"Money shot," I suppose, is a more politically-correct way of saying or writing about a "pop shot."  I also think it works better for analogies or as a metaphor when applied in different ways. But it's not accurate. It's not what they call that part of a porn scene, that is, the part at the tail-end of most porn scenes.

The etymology  of the term "pop shot" becoming "money shot" (leastwise, in more polite mainstream circles) sort of reminds me of George Carlin's famous riff about the evolution of the term, "shell shock."  If you're familiar with Carlin's "shell shock" monologue, I'm confident you understand my vague comparison. If not, Google the words "Carlin" and "shell shock." You'll find more than a few YouTube videos of the great comedian doing that bit. 

As a photographer, I do think of one type of shot that qualifies as a "money shot" and it ain't the actual "pop shot."  I even refer to this particular shot as a "money shot" when I see it. So do some of my clients. For me (and my adult biz clients), a "money shot" is a shot or shots (the shots being photographic captures) that I know are obvious, jump-off-the-screen, photographic shots that will be later used to generate money for my clients. It's the shot or shots that many non-adult photographers refer to as "keepers."  In actual porn parlance, a "money shot" is the shot or shots that most likely will be used for product packaging, in ads, and for other uses. It's not always the best shot(s) from a purely technical perspective, but that's because there's so much more to a photographic "money shot" than a photo's technical merits.

The pretty girl at the top is the Goddess of Glam, Tera Patrick.  I knew that shot worked well the moment I snapped it. Sometime later, 944 magazine selected and published it in full-page glory in their magazine. Models like Tera offer a different problem at times: It's harder to pick a "money shot" out of Tera's shots because it's sometimes hard to snap a photo of Tera that doesn't qualify as a "money shot." (A few years back, People magazine included Tera in their annual list of the 100 most beautiful women in the world. That should tell you something about the likelihood of snapping a "money shot" when photographing Tera.)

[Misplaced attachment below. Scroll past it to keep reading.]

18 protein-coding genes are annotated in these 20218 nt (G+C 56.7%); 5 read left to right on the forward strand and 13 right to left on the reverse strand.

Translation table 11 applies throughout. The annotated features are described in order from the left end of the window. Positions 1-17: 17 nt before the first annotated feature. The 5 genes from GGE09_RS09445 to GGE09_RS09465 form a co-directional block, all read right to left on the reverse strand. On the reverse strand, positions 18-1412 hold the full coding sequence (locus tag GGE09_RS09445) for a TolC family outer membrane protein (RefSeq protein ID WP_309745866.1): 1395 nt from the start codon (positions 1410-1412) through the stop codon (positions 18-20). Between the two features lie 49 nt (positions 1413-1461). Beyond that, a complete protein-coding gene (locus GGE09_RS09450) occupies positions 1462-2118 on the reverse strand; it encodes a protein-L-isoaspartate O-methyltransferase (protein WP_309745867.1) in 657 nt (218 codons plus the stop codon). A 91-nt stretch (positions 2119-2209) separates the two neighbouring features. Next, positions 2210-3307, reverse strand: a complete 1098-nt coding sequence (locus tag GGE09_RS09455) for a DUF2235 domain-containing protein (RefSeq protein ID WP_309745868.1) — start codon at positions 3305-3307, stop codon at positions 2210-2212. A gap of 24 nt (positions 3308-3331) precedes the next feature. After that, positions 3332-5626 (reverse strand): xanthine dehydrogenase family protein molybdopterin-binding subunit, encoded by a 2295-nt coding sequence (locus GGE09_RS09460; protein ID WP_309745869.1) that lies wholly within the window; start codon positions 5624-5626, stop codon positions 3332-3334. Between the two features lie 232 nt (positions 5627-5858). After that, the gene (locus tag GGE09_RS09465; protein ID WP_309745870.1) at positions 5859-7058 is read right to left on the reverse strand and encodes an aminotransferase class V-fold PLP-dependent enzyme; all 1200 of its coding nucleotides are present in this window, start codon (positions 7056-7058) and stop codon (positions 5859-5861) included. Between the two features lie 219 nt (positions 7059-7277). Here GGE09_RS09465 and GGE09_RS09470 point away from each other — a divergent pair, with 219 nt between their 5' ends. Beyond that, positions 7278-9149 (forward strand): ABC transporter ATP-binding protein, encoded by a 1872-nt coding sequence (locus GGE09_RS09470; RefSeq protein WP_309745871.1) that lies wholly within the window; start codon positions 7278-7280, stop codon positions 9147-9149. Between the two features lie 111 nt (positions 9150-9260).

I can make the above comment (about it being difficult to snap a non-money-shot image of Tera) with some degree of confidence. That's because I've shot Tera quite a few times. In fact, for a few years years I was (for the most part) her exclusive photographer. Why's that you might ask?  Well, I'll simply say it wasn't that way because there was a dearth of photographers who could do an equally good or better job of shooting Ms. Patrick, or who wanted to shoot her.  Tera has been shot by many terrific photographers throughout her career, albeit not during those couple of years when I was her shooter.

Thursday, August 21, 2014

It's Alive! It's Alive!

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In the original 1931 version of "Frankenstein," Dr. F shouts, "It's alive! It's alive! It's alive it's alive it's alive!" when he realizes his experiment is a success.  I'm no Frankenstein-like photographer, but I've done a bit of experimenting in my time with cameras in my hands. While my experiments haven't always been successful, they have yielded (what I believe were) successful results on a few occasions. Perhaps even more than a few. Course, when success was achieved I didn't get quite as excited as Dr. Henry Frankenstein did over creating his monster. But I was fairly happy with the results, my non-monstrous results.

For photographers, experimenting with new ideas and techniques can be a good thing. A positive thing. An expanding-your-photographic-horizons thing. Equally important, it can often be quite personally rewarding. More so than, say, following the pack -- ideas and techniques wise -- with almost everything you shoot.